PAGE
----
No lack of aspiration in Far North: Jones

STACEY KIRK
Last updated 08:04 30/01/2014

Relevant offers

Politics

Sales a case of opportunity lost Dunne: No conflict in son's job Labour backs 'subbies' English upbeat despite 'average' proceeds Red-zone the flood-prone houses - Dalziel Today in politics: Saturday, April 19 New social housing accord Benefit figures at five-year low Labour auctions Tongan king's wine 'New low' for Prime Minister John Key- Greens

Labour MP Shane Jones has slammed comments from Finance Minister Bill English that people in the Far North lack aspiration.

The comments were centred on development of the forestry and agricultural industries in the Northland region, and how people and businesses there interacted with Government initiatives.

Reporting to the finance and expenditure select committee yesterday, English faced a long line of questions from Northland-based list MP Jones.

English said the models of government intervention that had applied in the Far North over the last 30 years had "disempowered them rather than helped them much".

He dismissed the need for regional economic incentives to stimulate investment and warned that earlier governments had failed in similar policies.

"My own view is we need to re-think how the Government interacts with the Far North," English said.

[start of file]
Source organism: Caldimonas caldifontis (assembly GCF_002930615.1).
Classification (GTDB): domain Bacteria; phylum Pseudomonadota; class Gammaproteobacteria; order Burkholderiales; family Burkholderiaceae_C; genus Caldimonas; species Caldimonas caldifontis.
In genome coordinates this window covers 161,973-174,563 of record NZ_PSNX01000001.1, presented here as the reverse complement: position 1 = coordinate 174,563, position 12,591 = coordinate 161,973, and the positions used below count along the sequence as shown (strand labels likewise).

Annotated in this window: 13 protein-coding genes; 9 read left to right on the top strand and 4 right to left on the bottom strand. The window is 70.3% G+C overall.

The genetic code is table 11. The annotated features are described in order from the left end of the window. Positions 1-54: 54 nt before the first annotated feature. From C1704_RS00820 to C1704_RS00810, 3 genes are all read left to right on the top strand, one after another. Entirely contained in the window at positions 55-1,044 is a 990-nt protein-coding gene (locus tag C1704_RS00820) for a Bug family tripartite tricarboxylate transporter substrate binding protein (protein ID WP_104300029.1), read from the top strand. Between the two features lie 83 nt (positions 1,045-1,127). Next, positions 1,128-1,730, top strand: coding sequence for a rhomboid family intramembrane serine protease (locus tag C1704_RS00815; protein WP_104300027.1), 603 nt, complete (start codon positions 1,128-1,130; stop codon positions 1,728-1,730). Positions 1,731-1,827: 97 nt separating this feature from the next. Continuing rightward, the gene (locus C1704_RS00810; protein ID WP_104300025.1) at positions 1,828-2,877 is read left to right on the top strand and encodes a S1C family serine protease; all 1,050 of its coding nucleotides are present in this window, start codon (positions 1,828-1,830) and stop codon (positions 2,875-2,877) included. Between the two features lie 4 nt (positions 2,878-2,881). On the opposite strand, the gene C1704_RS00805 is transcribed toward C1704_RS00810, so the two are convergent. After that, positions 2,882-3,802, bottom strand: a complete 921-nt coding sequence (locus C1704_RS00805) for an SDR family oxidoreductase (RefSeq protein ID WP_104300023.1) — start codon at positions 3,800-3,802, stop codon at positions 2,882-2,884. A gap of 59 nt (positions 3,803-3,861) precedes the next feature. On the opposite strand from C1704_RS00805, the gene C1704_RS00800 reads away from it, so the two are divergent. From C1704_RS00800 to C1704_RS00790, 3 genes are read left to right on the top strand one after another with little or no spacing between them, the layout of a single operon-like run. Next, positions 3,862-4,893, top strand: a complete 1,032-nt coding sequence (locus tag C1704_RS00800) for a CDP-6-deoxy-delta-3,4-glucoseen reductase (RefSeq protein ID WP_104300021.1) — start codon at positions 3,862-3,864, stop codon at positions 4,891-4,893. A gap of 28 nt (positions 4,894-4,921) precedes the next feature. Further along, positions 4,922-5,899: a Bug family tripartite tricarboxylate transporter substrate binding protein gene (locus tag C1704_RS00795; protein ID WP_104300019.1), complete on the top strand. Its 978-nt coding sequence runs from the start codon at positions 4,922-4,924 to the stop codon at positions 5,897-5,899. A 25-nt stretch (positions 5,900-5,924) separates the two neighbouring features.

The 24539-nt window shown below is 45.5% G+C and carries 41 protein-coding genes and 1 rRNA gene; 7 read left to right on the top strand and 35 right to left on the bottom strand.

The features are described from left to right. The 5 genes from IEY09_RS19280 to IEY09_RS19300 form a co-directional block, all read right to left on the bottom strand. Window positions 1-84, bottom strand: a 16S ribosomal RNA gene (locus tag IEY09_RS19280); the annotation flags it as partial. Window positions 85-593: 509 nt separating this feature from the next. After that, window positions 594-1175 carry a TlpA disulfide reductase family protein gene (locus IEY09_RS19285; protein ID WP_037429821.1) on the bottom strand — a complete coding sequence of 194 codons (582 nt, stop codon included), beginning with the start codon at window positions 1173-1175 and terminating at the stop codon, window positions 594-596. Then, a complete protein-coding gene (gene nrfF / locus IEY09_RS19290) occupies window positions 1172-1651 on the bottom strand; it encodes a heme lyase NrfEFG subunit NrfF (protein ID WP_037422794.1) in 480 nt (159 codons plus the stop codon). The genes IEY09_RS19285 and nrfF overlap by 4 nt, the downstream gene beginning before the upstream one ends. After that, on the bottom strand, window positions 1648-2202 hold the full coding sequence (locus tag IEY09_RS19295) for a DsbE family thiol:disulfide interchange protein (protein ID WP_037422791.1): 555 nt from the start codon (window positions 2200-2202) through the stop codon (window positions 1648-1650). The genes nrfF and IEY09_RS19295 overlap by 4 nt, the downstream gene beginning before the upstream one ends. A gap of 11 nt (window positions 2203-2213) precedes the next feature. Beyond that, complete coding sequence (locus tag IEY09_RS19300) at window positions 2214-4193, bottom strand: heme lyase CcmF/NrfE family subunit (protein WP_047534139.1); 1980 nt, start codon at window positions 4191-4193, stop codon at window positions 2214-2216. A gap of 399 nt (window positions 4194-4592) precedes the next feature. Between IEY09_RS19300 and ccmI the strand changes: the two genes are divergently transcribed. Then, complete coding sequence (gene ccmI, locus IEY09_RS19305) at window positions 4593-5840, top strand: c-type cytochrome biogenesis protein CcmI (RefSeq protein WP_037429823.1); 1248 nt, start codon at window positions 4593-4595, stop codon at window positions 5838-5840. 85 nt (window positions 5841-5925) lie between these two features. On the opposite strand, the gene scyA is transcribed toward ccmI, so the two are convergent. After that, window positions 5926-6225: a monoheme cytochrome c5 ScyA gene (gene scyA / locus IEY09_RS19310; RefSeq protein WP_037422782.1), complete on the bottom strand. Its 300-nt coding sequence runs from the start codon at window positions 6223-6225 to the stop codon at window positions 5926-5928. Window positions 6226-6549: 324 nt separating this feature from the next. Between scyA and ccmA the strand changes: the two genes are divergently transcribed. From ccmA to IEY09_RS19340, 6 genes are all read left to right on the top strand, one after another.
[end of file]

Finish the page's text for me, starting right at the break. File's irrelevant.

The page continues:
"But it's more along the lines of sound development economics rather than additional Wellington bureacracy policy.

"Decades of intervention in the North by governments don't seem to have worked, and we seem to have a culture and a climate there, where aspiration's been killed off by the way the Government's dealt with them."

Jones said English's comments were a "kick in the guts" for the people of Northland.

"The leaders of the North know there is a challenge of intergenerational deprivation," Jones said.

"The vast majority however want the best for their kids and community. It is an extremely irresponsible attitude to take towards our region."

Jones said it was a "mean-spirited view".

"Why not work together with the North and revive forestry and fisheries by extending the same privileges that Hollywood and Fonterra have received from his government?"

Ad Feedback

- © Fairfax NZ News

Special offers
Opinion poll

A "fat tax" on sugary drinks is:

A good idea

A bad idea

Vote Result

Related story: PM rejects 'fat tax'

Featured Promotions

Sponsored Content